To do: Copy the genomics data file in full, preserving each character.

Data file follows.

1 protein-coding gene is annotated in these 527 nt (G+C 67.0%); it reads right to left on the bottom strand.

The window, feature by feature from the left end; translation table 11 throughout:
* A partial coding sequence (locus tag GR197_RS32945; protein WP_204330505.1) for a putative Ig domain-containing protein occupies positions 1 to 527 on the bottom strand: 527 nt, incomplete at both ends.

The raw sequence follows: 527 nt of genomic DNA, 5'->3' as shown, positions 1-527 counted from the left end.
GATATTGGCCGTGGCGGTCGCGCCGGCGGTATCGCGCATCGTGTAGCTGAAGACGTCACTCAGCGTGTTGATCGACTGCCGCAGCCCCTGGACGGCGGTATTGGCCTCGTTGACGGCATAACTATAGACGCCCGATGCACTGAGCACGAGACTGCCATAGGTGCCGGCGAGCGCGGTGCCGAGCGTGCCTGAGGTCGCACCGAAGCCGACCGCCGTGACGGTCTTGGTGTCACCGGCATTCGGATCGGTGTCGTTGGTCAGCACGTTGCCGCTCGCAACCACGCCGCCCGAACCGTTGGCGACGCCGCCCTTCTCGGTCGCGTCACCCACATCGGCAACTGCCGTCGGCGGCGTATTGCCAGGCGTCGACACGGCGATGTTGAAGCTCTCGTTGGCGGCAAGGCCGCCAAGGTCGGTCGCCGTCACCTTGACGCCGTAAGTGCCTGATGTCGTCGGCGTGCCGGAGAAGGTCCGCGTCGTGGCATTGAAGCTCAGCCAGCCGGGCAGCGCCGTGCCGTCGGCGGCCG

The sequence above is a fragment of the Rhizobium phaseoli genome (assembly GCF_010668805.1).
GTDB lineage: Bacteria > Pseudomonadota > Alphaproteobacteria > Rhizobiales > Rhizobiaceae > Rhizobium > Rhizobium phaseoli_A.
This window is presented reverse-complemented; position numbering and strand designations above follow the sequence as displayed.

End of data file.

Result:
1 protein-coding gene is annotated in these 527 nt (G+C 67.0%); it reads right to left on the bottom strand.

The window, feature by feature from the left end; translation table 11 throughout:
* A partial coding sequence (locus tag GR197_RS32945; protein WP_204330505.1) for a putative Ig domain-containing protein occupies positions 1 to 527 on the bottom strand: 527 nt, incomplete at both ends.

The raw sequence follows: 527 nt of genomic DNA, 5'->3' as shown, positions 1-527 counted from the left end.
GATATTGGCCGTGGCGGTCGCGCCGGCGGTATCGCGCATCGTGTAGCTGAAGACGTCACTCAGCGTGTTGATCGACTGCCGCAGCCCCTGGACGGCGGTATTGGCCTCGTTGACGGCATAACTATAGACGCCCGATGCACTGAGCACGAGACTGCCATAGGTGCCGGCGAGCGCGGTGCCGAGCGTGCCTGAGGTCGCACCGAAGCCGACCGCCGTGACGGTCTTGGTGTCACCGGCATTCGGATCGGTGTCGTTGGTCAGCACGTTGCCGCTCGCAACCACGCCGCCCGAACCGTTGGCGACGCCGCCCTTCTCGGTCGCGTCACCCACATCGGCAACTGCCGTCGGCGGCGTATTGCCAGGCGTCGACACGGCGATGTTGAAGCTCTCGTTGGCGGCAAGGCCGCCAAGGTCGGTCGCCGTCACCTTGACGCCGTAAGTGCCTGATGTCGTCGGCGTGCCGGAGAAGGTCCGCGTCGTGGCATTGAAGCTCAGCCAGCCGGGCAGCGCCGTGCCGTCGGCGGCCG

The sequence above is a fragment of the Rhizobium phaseoli genome (assembly GCF_010668805.1).
GTDB lineage: Bacteria > Pseudomonadota > Alphaproteobacteria > Rhizobiales > Rhizobiaceae > Rhizobium > Rhizobium phaseoli_A.
This window is presented reverse-complemented; position numbering and strand designations above follow the sequence as displayed.